Then I decided to ruin it all by filing the past few months of stock transaction receipts. I get them online as well in the form of confirmations from my broker, but I like to review them in paper. Or, I should say I once upon a time liked to review them.
Now, they're a catastrophe.
My losses are staggering even in the most plain vanilla index funds. In the emerging markets and developed markets, investments that had once provided immense gains, the losses are worse...
Instead of just jumping off my balcony, which wouldn't get me more than a broken leg, I am going to try to make some sense of what has happened...
Housing is bad enough, but wait — it'll get worse -- If you think the housing slump can't get much worse, Martin Feldstein thinks that both home prices and the broader economy can — and very likely will — get a whole lot worse.
The Harvard University professor and former chief economic adviser to Ronald Reagan isn't part of the crowd that continually forecasts doom. For two decades, he's headed the National Bureau of Economic Research, which officially determines when U.S. recessions begin and end.
So when he spoke on Monday night at the annual dinner of the National Economists Club, a gathering of like-minded wonks, Feldstein's grim calculations were noteworthy...
Anatomy of the Morgan Stanley Panic -- Trading Records Tell Tale of How Rivals' Bearish Bets Pounded Stock in September . . .
Trading records reviewed by The Wall Street Journal now provide a partial answer. It turns out that some of the biggest names on Wall Street -- Merrill Lynch & Co., Citigroup Inc., Deutsche Bank and UBS AG -- were placing large bets against Morgan Stanley, the records indicate. They did so using complicated financial instruments called credit-default swaps, a form of insurance against losses on loans and bonds...
Will Morgan Stanley Forgive and Forget? -- Don't Count On It! -- Wall Street is definitely a dog eat dog world...
GOLDMAN TRADERS STILL EYEING '08 BONUSES -- While the top management of Wall Street banks are being pressured to forego bonuses in light of the companies' acceptance of billions of dollars in TARP money, traders are being told they will still be getting millions in bonuses - albeit less than they got last year...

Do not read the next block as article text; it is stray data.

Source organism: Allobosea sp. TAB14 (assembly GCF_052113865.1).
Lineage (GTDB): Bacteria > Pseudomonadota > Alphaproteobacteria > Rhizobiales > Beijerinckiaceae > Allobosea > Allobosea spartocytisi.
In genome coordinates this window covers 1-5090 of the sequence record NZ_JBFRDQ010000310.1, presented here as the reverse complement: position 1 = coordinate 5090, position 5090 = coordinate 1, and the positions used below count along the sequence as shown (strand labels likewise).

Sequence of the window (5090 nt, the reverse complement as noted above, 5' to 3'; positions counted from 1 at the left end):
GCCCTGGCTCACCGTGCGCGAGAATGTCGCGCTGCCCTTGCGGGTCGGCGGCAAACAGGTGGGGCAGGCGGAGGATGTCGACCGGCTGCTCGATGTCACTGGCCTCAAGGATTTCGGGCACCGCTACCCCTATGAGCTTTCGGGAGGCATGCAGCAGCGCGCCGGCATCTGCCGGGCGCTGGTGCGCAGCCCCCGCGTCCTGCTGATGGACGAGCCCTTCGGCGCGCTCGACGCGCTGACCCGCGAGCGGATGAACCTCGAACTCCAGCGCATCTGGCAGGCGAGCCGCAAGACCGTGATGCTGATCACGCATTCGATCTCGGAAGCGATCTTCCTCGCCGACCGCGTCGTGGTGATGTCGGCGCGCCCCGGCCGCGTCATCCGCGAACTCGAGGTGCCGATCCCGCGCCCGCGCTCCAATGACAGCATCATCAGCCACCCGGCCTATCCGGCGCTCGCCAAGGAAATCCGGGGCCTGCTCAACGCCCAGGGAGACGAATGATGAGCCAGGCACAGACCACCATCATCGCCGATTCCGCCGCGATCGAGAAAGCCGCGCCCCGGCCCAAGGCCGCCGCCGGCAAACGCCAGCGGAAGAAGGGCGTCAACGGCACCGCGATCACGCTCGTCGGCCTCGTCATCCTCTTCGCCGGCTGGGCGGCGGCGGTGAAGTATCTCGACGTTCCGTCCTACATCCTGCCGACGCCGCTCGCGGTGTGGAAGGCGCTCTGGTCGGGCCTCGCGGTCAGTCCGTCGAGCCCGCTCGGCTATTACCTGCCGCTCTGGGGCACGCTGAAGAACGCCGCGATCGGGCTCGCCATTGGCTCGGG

"5th Grade" Winner Goes Belly Up -- Kathy Cox may be smarter than a 5th grader, but she's now just as broke as one.
Kathy won $1 million on "Are You Smarter Than a Fifth Grader" in September. But here's the deal. She donated her winnings to charity, banking on her husband's construction biz which apparently had been running just fine. But his construction company tanked with the economy, and now they've declared bankruptcy...
- Don't Get Depressed, It's Not 1929 - Daniel Gross, Newsweek
- Is This Really a Great Depression? - Steve Hanke, Globe Asia
- A Memo to Mr. Geithner - Roy Smith, Forbes
- A Robert Rubin Constellation Is Taking Shape - Jackie Calmes, NY Times
- It's Time to Reward Virtue - Lawrence Lindsey, Weekly Standard
- The Redemption of Barney Frank - Michelle Cottle, New Republic
- What's Ahead for General Motors? - Alex Taylor, Fortune
- Let Detroit Face the Music - Terence Corcoran, National Post
- Citigroup's Overambition Haunts Bank - Philip Aldrick, Daily Telegraph
- A Tale of Two Paulsons - Nicole Gelinas, City Journal
- Bring Back the Gold/Dollar Link - Richard Duncan, Financial Times
- The Fed Is Out of Ammunition - Christopher Wood, Wall Street Journal
- Towards a Health-Care Fed - David Warsh, Economic Principals
- Finance Has Lost Sight of Its Role - Yves Smith, Naked Capitalism
- Did Bob Rubin Kill Citigroup? - Felix Salmon, Market Movers
- Every Stock Mutual Fund Has Lost Money This Year, Except One - BizWk
- A Lost Decade--But Not For Everyone - Fred Wilson, A VC Blog
- The Frightening Week that Was - Prieur du Plessis, Postcards from Cape T.
- The Long Road Ahead for General Motors - Joe Nocera, New York Times
- Not Everything Can Be Too Big To Fail - Peter Wallison, Wall Street Journal
- Allowing Detroit To Go Bankrupt Would Be Irresponsible - Editorial, NYT
- Tim Geithner: A Reassuring Figure at Treasury - The Economist
- A Man with No Shortage of Critics: Vikram Pandit - F. Guerrera, FT
- In Ethnic Enclaves, The U.S. Economy Thrives - Joel Kotkin, Forbes
- The Meddlers Can't Tame the Market - Bill Fleckenstein, MSN Money
- A Worldwide Vision of Sustainable Recovery - J. Sachs, Project Syndicate
- How Europe Dealt with the Financial Crisis - Tony Barber, Financial Times
- Leverage Is an 8 Letter Word - John Mauldin, Thoughts from the Frontline